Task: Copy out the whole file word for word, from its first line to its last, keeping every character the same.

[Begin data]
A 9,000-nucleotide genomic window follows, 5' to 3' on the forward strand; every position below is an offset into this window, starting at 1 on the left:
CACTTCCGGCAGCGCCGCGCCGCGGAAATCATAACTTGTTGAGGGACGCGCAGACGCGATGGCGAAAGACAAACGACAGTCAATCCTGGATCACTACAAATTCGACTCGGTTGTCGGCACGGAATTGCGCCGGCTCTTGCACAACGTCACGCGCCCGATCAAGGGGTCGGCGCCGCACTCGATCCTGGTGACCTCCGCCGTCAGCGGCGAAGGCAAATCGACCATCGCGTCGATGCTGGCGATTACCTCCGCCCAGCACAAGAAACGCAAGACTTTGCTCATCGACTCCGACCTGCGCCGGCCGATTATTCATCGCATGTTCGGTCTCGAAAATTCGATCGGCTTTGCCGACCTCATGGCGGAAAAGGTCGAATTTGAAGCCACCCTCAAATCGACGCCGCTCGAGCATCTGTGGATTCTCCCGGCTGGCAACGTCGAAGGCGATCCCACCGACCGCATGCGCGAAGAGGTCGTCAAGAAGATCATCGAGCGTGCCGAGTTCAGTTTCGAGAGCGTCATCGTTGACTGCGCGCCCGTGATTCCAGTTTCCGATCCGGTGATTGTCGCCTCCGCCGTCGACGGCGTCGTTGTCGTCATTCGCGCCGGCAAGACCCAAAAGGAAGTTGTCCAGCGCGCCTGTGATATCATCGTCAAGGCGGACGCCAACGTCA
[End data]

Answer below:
A 9,000-nucleotide genomic window follows, 5' to 3' on the forward strand; every position below is an offset into this window, starting at 1 on the left:
CACTTCCGGCAGCGCCGCGCCGCGGAAATCATAACTTGTTGAGGGACGCGCAGACGCGATGGCGAAAGACAAACGACAGTCAATCCTGGATCACTACAAATTCGACTCGGTTGTCGGCACGGAATTGCGCCGGCTCTTGCACAACGTCACGCGCCCGATCAAGGGGTCGGCGCCGCACTCGATCCTGGTGACCTCCGCCGTCAGCGGCGAAGGCAAATCGACCATCGCGTCGATGCTGGCGATTACCTCCGCCCAGCACAAGAAACGCAAGACTTTGCTCATCGACTCCGACCTGCGCCGGCCGATTATTCATCGCATGTTCGGTCTCGAAAATTCGATCGGCTTTGCCGACCTCATGGCGGAAAAGGTCGAATTTGAAGCCACCCTCAAATCGACGCCGCTCGAGCATCTGTGGATTCTCCCGGCTGGCAACGTCGAAGGCGATCCCACCGACCGCATGCGCGAAGAGGTCGTCAAGAAGATCATCGAGCGTGCCGAGTTCAGTTTCGAGAGCGTCATCGTTGACTGCGCGCCCGTGATTCCAGTTTCCGATCCGGTGATTGTCGCCTCCGCCGTCGACGGCGTCGTTGTCGTCATTCGCGCCGGCAAGACCCAAAAGGAAGTTGTCCAGCGCGCCTGTGATATCATCGTCAAGGCGGACGCCAACGTCA